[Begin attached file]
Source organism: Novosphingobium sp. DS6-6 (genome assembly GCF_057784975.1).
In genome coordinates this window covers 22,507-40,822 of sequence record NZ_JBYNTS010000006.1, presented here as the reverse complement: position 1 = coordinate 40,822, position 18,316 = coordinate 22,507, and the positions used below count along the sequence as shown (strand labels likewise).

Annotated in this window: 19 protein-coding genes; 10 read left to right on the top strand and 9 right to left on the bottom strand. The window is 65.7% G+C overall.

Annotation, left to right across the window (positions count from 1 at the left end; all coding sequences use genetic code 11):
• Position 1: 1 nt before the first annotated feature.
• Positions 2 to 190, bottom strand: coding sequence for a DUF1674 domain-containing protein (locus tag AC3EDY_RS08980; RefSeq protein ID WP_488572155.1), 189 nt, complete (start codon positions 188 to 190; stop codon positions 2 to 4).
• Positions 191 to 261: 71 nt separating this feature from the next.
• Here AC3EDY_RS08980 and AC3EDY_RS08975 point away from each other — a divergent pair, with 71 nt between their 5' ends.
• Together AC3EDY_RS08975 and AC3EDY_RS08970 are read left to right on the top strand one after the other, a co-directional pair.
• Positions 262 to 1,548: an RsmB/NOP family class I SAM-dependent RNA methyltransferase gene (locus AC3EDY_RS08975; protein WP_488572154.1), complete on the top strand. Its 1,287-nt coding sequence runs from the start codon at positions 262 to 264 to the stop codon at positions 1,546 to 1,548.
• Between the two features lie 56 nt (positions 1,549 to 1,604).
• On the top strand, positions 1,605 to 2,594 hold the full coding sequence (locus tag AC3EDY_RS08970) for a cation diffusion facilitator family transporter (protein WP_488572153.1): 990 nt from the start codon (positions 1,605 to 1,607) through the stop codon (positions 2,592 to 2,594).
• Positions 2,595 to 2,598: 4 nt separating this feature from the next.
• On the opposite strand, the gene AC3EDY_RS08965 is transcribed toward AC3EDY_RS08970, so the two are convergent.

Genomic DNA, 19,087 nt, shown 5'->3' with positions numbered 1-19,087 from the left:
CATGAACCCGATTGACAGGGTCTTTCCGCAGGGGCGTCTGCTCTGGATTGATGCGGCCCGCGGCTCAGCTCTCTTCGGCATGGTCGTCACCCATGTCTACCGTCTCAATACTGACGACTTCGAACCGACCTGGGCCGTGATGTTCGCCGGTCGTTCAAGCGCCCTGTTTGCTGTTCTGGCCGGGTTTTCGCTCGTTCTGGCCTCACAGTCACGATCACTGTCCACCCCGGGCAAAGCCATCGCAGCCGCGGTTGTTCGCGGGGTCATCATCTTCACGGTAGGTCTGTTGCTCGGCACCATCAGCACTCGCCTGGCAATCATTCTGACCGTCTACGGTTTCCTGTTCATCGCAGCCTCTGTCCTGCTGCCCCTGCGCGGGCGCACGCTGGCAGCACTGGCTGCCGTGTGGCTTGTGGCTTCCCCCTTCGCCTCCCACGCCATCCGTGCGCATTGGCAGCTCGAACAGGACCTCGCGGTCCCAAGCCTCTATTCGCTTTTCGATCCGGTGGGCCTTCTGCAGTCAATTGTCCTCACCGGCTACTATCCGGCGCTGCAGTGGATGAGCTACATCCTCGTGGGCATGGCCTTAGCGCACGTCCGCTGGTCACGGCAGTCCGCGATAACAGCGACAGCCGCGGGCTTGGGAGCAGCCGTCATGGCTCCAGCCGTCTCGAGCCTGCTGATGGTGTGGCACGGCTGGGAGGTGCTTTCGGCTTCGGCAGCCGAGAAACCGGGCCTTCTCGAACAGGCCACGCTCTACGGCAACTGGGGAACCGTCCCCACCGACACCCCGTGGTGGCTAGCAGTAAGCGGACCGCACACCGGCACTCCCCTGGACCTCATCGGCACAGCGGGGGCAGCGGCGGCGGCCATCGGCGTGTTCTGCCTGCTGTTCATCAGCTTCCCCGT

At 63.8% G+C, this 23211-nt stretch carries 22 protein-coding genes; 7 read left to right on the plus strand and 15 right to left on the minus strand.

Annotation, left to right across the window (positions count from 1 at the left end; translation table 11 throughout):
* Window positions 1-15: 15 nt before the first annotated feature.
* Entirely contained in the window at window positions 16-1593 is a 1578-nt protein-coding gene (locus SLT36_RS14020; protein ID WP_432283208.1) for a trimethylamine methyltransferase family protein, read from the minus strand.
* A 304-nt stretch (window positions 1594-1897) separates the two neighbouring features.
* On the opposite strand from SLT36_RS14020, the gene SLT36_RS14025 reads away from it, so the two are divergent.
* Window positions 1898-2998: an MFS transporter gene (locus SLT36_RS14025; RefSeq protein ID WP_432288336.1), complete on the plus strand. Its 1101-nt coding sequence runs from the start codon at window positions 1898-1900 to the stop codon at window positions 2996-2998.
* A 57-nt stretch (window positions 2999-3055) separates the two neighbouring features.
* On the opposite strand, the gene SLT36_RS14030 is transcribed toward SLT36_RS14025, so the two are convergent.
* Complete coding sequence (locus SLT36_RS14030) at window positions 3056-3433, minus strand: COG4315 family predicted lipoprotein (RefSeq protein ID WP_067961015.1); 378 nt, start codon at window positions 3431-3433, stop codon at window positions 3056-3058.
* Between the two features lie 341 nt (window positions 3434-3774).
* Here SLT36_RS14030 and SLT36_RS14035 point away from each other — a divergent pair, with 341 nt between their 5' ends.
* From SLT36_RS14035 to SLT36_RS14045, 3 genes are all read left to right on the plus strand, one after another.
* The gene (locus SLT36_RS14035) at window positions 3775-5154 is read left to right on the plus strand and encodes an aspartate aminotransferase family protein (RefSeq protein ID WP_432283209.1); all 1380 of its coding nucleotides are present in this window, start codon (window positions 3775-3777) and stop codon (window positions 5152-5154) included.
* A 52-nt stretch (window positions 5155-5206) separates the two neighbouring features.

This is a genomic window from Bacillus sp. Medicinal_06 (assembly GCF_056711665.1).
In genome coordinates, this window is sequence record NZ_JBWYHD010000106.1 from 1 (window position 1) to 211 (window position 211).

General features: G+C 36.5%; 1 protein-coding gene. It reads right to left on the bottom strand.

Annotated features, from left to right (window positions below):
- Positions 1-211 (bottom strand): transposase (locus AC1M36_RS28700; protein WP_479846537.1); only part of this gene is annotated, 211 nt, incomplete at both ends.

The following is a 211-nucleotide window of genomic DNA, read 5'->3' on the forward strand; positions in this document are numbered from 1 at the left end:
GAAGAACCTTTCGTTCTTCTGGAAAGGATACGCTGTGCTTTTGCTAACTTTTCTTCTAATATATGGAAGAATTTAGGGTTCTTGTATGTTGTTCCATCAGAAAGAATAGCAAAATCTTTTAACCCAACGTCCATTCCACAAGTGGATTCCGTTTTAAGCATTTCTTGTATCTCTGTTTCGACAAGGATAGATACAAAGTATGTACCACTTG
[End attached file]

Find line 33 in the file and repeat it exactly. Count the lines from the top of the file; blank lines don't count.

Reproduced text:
In genome coordinates, this window is sequence record NZ_JBWYHD010000106.1 from 1 (window position 1) to 211 (window position 211).